Meet Henry Hoffman, BFS Class of '20!
Henry Hoffman, COL ’20, Biology
What was the last book you read?
The Brief, Wondrous Life of Oscar Wao by Junot Díaz. I highly recommend it!
What was your involvement in the Benjamin Franklin Scholars program at Penn?
I participated in the Integrated Studies Program as a freshman, where I made some lifelong friends and started to narrow in on my career interests. I joined the Benjamin Franklin Scholars Board during my sophomore year, and served as Board President during my junior year. I loved being in an environment where there was always something new to learn from my peers, and the BFS Seminars I participated in were among the best courses I took as an undergraduate.
What have you done since you graduated from Penn?
After graduating last May, I moved to Madrid, Spain to complete a Fulbright English Teaching Grant. I work at the Universidad Camilo José Cela, a private university to the northwest of the city center. I teach a number of classes ranging from workplace and professional English, to bilingual courses on Criminology and Justice. I also conduct Biomedical research, and run a professional club that offers interview and resume support to students who are applying to jobs in English-speaking countries.
I had always planned to take a couple of gap years before applying to Medical School, and to ideally spend them abroad. While it has been strange to move to Madrid in the middle of a pandemic, I feel grateful for a chance to grow and pursue my goal of Spanish fluency in such uncertain times. It has been wonderful to immerse myself in a new community, to explore its art museums, parks, and neighborhoods, to engage with a new system of education, and to make countless new friends. While both teaching and fully experiencing a new city can be tricky in a pandemic, this experience has encouraged me to tap into my creative side, remain positive, and become comfortable with improvisation.
I’ve only been in Madrid for a short while, but I already know I made the right choice coming here. The interpersonal skills I develop in the classroom, as well as the independence and language skills that come naturally with living abroad will serve me well as both a Doctor and a person in the future.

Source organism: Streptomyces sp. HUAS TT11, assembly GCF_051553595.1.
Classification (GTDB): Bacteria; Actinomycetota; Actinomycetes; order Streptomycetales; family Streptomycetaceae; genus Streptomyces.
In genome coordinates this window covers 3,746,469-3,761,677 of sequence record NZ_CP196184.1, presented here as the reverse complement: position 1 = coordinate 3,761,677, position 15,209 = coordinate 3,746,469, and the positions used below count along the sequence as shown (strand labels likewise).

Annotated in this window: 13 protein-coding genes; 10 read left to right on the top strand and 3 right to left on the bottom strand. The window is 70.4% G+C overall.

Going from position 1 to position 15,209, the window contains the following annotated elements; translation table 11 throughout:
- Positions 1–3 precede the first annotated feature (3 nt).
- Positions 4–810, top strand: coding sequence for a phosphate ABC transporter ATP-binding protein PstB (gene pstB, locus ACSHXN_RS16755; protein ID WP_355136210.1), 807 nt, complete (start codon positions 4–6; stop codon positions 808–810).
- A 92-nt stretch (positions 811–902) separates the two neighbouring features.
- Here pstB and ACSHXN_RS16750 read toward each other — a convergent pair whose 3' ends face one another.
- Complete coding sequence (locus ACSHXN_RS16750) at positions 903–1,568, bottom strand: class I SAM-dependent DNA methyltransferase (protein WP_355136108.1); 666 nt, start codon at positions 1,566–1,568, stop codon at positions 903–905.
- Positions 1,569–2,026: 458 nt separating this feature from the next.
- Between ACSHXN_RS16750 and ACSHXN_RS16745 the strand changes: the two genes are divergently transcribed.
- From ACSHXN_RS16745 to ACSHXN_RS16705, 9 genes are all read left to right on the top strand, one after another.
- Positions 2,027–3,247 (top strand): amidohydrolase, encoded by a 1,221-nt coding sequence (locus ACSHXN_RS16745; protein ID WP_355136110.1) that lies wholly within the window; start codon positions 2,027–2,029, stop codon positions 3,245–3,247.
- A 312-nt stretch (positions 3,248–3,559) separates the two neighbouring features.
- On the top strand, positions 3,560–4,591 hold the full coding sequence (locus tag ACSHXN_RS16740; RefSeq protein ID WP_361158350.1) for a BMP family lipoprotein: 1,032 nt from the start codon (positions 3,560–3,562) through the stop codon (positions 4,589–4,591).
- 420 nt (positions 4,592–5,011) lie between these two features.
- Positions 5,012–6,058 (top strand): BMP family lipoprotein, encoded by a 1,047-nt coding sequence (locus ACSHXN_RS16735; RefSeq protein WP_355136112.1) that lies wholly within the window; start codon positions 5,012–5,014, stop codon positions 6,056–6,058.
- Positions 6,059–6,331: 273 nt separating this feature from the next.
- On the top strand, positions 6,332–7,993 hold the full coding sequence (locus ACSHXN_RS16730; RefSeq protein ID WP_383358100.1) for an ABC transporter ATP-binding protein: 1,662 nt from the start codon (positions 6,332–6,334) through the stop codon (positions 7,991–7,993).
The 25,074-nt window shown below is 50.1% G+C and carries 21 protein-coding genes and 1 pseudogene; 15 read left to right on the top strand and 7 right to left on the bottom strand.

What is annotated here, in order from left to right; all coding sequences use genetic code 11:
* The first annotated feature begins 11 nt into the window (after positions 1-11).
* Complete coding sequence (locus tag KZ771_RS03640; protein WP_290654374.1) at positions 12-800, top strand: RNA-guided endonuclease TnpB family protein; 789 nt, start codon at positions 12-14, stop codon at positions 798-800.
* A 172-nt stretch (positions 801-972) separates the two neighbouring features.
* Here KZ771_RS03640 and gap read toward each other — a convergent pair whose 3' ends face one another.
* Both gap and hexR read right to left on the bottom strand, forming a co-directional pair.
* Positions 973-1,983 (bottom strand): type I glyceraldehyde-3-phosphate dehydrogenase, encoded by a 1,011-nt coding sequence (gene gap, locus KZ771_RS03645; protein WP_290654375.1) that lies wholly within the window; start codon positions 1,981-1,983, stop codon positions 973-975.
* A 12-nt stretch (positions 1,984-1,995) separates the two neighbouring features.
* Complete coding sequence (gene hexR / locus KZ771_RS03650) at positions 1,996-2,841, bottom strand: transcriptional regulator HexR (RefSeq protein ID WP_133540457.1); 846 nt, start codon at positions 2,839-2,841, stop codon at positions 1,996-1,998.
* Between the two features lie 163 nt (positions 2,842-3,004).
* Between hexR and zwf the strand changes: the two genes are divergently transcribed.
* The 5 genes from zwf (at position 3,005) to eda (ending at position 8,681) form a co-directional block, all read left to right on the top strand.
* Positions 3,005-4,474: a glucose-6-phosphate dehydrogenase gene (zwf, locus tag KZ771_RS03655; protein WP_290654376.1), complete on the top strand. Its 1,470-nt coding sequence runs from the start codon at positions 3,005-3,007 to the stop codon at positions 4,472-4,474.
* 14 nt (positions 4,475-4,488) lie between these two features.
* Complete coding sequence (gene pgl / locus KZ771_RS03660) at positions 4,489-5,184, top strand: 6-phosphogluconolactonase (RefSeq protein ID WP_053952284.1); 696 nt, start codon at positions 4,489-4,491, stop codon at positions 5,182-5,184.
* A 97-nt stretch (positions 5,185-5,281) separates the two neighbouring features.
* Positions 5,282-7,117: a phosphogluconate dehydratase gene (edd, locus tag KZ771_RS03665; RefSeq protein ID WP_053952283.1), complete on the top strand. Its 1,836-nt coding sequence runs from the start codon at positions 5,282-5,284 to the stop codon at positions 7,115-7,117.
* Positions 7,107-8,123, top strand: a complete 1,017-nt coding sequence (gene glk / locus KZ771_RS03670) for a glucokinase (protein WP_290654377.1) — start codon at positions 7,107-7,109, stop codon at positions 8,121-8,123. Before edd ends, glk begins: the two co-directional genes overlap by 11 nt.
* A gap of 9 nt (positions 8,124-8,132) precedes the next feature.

What are your professional goals for the future?
In the future I plan to attend Medical School. As an undergraduate, I volunteered regularly at a Spanish-language clinic and currently am on a Fulbright Grant in Madrid, Spain; I hope to use the language skills I’ve developed through these experiences to provide accessible, bilingual care as a Doctor.
How has the Benjamin Franklin Scholars program contributed to your personal, academic, and professional development?
I came into college incredibly undecided, and eager to explore a number of new subjects. The BFS program was a perfect fit for me; it encouraged me to take classes I would have never considered and showed me that seemingly unrelated topics can offer insight into one another as long as you seek out the connections. Even after declaring my Biology major and committing to a premedical course load, I continued to take courses in Classics, Philosophy, and Music, and was even able to publish my own History research. These courses shaped me into a more well-rounded thinker, and offered me a fresh perspective that I’ve applied to my science seminars and my Immunology Research at Penn, and will carry with me into my career in Medicine in the future.
What advice would you give to current Benjamin Franklin Scholars?
Almost nobody knows what they want to do for the rest of their life when they’re 18. At Penn, it can feel like you need to make these career decisions immediately or you’ll fall too far behind to ever catch up, but this isn’t true. Relish in not having things figured out; while it can seem scary, it can also be very freeing. Embrace flexibility, and use it to find opportunities that speak to you and push you outside of your comfort zone. There’s no rush to have it all figured out.